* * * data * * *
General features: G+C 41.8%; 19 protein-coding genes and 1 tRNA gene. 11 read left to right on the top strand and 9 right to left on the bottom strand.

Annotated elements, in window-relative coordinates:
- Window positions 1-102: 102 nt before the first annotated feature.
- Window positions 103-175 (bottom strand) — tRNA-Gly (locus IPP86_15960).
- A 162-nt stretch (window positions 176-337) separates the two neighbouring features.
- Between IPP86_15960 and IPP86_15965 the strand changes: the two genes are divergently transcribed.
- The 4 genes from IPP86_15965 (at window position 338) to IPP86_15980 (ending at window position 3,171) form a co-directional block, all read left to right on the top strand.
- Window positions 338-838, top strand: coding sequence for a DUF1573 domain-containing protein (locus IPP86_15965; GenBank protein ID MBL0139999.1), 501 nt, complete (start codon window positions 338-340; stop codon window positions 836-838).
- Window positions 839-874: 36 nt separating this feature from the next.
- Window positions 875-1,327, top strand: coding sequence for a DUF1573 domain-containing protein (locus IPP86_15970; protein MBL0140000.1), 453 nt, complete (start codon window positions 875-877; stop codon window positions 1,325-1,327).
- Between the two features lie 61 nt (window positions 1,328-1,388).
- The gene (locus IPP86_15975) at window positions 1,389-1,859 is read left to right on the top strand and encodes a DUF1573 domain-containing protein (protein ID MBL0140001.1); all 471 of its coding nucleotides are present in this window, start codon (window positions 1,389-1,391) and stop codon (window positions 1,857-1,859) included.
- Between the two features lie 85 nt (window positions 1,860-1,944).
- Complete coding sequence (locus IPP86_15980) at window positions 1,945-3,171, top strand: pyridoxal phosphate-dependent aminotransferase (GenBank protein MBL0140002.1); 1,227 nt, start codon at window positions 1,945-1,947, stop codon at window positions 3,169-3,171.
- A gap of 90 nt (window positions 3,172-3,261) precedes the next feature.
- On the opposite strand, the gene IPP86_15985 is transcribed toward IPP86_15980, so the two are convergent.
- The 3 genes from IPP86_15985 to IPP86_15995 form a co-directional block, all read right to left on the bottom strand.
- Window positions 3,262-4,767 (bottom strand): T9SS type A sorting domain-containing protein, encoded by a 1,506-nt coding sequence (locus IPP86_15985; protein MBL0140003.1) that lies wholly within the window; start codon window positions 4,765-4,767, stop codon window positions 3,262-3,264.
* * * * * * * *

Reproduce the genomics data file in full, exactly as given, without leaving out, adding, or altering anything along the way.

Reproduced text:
General features: G+C 41.8%; 19 protein-coding genes and 1 tRNA gene. 11 read left to right on the top strand and 9 right to left on the bottom strand.

Annotated elements, in window-relative coordinates:
- Window positions 1-102: 102 nt before the first annotated feature.
- Window positions 103-175 (bottom strand) — tRNA-Gly (locus IPP86_15960).
- A 162-nt stretch (window positions 176-337) separates the two neighbouring features.
- Between IPP86_15960 and IPP86_15965 the strand changes: the two genes are divergently transcribed.
- The 4 genes from IPP86_15965 (at window position 338) to IPP86_15980 (ending at window position 3,171) form a co-directional block, all read left to right on the top strand.
- Window positions 338-838, top strand: coding sequence for a DUF1573 domain-containing protein (locus IPP86_15965; GenBank protein ID MBL0139999.1), 501 nt, complete (start codon window positions 338-340; stop codon window positions 836-838).
- Window positions 839-874: 36 nt separating this feature from the next.
- Window positions 875-1,327, top strand: coding sequence for a DUF1573 domain-containing protein (locus IPP86_15970; protein MBL0140000.1), 453 nt, complete (start codon window positions 875-877; stop codon window positions 1,325-1,327).
- Between the two features lie 61 nt (window positions 1,328-1,388).
- The gene (locus IPP86_15975) at window positions 1,389-1,859 is read left to right on the top strand and encodes a DUF1573 domain-containing protein (protein ID MBL0140001.1); all 471 of its coding nucleotides are present in this window, start codon (window positions 1,389-1,391) and stop codon (window positions 1,857-1,859) included.
- Between the two features lie 85 nt (window positions 1,860-1,944).
- Complete coding sequence (locus IPP86_15980) at window positions 1,945-3,171, top strand: pyridoxal phosphate-dependent aminotransferase (GenBank protein MBL0140002.1); 1,227 nt, start codon at window positions 1,945-1,947, stop codon at window positions 3,169-3,171.
- A gap of 90 nt (window positions 3,172-3,261) precedes the next feature.
- On the opposite strand, the gene IPP86_15985 is transcribed toward IPP86_15980, so the two are convergent.
- The 3 genes from IPP86_15985 to IPP86_15995 form a co-directional block, all read right to left on the bottom strand.
- Window positions 3,262-4,767 (bottom strand): T9SS type A sorting domain-containing protein, encoded by a 1,506-nt coding sequence (locus IPP86_15985; protein MBL0140003.1) that lies wholly within the window; start codon window positions 4,765-4,767, stop codon window positions 3,262-3,264.